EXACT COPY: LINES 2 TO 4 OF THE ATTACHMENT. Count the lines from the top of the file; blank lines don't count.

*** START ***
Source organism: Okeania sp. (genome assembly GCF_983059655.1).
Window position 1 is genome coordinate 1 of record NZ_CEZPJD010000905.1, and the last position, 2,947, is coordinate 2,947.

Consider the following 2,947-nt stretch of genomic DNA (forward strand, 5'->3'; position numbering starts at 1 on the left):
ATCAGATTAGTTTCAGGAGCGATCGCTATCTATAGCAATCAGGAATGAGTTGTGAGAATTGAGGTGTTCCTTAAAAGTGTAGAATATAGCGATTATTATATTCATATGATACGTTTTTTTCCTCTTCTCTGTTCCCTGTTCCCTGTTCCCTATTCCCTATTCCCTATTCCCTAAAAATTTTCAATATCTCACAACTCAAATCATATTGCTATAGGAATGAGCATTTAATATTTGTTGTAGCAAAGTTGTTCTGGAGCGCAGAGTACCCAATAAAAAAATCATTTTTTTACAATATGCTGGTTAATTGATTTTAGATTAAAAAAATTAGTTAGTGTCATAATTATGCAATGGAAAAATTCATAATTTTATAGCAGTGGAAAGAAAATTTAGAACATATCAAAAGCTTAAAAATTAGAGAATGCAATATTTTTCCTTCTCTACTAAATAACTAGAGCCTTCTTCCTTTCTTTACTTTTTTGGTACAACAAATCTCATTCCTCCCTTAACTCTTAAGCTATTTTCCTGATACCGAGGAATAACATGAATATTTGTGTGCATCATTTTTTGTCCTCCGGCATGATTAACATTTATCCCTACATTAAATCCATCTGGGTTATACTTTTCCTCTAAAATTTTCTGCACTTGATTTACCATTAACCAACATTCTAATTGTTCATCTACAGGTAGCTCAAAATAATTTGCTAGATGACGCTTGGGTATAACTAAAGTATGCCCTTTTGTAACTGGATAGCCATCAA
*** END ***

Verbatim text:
Window position 1 is genome coordinate 1 of record NZ_CEZPJD010000905.1, and the last position, 2,947, is coordinate 2,947.

Consider the following 2,947-nt stretch of genomic DNA (forward strand, 5'->3'; position numbering starts at 1 on the left):
ATCAGATTAGTTTCAGGAGCGATCGCTATCTATAGCAATCAGGAATGAGTTGTGAGAATTGAGGTGTTCCTTAAAAGTGTAGAATATAGCGATTATTATATTCATATGATACGTTTTTTTCCTCTTCTCTGTTCCCTGTTCCCTGTTCCCTATTCCCTATTCCCTATTCCCTAAAAATTTTCAATATCTCACAACTCAAATCATATTGCTATAGGAATGAGCATTTAATATTTGTTGTAGCAAAGTTGTTCTGGAGCGCAGAGTACCCAATAAAAAAATCATTTTTTTACAATATGCTGGTTAATTGATTTTAGATTAAAAAAATTAGTTAGTGTCATAATTATGCAATGGAAAAATTCATAATTTTATAGCAGTGGAAAGAAAATTTAGAACATATCAAAAGCTTAAAAATTAGAGAATGCAATATTTTTCCTTCTCTACTAAATAACTAGAGCCTTCTTCCTTTCTTTACTTTTTTGGTACAACAAATCTCATTCCTCCCTTAACTCTTAAGCTATTTTCCTGATACCGAGGAATAACATGAATATTTGTGTGCATCATTTTTTGTCCTCCGGCATGATTAACATTTATCCCTACATTAAATCCATCTGGGTTATACTTTTCCTCTAAAATTTTCTGCACTTGATTTACCATTAACCAACATTCTAATTGTTCATCTACAGGTAGCTCAAAATAATTTGCTAGATGACGCTTGGGTATAACTAAAGTATGCCCTTTTGTAACTGGATAGCCATCAA